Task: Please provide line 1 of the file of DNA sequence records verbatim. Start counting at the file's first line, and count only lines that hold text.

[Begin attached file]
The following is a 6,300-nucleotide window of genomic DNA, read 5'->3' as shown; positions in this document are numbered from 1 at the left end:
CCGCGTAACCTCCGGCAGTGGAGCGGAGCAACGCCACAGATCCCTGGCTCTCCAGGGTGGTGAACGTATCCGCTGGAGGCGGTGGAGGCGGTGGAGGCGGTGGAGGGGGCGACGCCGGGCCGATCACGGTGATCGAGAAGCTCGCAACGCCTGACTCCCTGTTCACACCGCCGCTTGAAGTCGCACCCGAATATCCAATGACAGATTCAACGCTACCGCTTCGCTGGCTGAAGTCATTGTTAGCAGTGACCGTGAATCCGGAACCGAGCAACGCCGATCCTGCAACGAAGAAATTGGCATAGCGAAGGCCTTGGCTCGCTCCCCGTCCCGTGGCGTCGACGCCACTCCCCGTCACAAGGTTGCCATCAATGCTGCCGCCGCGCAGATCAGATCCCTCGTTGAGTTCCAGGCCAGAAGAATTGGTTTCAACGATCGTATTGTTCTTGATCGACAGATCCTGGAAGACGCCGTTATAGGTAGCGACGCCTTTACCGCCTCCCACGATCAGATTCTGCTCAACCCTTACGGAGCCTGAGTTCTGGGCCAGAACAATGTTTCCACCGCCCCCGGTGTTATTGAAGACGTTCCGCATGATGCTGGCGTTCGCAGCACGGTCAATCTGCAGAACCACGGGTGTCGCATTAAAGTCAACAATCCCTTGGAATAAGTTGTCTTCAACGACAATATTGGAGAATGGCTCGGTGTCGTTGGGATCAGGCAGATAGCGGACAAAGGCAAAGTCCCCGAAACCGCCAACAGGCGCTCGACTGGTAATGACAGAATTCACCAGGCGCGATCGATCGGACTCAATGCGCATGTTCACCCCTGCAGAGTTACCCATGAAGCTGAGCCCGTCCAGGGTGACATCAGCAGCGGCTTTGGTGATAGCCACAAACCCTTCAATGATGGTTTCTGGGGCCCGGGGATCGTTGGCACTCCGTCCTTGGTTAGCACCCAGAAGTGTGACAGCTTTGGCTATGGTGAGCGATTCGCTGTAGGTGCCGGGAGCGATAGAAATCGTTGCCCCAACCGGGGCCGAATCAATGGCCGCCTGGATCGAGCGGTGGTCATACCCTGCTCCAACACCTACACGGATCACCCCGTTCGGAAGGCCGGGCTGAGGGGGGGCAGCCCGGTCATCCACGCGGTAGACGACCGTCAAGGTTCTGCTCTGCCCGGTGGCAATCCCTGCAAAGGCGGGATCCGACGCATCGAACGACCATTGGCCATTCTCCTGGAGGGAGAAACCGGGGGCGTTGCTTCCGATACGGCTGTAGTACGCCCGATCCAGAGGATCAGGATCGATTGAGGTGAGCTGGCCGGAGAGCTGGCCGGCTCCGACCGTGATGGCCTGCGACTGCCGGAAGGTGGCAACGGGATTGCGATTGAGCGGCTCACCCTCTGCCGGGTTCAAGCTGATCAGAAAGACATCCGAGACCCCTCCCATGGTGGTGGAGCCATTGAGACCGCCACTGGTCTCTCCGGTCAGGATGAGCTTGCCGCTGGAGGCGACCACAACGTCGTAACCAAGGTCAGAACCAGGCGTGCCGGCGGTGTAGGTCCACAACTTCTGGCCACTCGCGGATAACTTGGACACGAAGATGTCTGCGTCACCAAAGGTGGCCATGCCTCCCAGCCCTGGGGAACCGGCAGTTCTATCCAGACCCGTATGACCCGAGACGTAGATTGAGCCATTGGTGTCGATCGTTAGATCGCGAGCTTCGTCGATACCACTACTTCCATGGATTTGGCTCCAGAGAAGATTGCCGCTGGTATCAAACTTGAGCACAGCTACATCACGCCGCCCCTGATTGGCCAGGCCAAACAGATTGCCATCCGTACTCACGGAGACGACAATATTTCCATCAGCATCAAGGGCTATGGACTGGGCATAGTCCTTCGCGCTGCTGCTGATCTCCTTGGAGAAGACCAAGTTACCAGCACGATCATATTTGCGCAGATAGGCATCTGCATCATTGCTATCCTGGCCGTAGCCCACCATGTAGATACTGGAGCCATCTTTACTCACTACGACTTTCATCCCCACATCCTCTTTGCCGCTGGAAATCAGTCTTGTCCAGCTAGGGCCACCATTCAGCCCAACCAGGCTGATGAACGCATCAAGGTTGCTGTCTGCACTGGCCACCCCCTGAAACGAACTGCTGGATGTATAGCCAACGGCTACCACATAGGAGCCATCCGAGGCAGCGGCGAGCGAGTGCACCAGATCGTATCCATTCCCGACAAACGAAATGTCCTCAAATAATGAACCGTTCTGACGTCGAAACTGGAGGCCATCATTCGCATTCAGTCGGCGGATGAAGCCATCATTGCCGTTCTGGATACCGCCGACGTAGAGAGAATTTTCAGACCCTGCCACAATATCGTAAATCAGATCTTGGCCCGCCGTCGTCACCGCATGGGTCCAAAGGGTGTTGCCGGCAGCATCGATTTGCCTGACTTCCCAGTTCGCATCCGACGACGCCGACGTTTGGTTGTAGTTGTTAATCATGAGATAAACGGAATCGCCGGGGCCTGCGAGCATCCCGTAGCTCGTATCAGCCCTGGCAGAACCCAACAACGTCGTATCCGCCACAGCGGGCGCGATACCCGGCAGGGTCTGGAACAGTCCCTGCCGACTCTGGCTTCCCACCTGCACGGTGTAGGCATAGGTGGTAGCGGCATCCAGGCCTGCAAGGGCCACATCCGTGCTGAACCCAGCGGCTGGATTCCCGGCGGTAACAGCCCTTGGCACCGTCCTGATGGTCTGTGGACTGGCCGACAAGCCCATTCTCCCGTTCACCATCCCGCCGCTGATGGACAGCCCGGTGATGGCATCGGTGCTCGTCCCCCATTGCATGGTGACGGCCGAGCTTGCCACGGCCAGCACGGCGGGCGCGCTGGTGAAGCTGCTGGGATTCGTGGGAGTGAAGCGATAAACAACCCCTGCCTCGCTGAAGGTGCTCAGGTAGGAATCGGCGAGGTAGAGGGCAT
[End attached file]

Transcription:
The following is a 6,300-nucleotide window of genomic DNA, read 5'->3' as shown; positions in this document are numbered from 1 at the left end: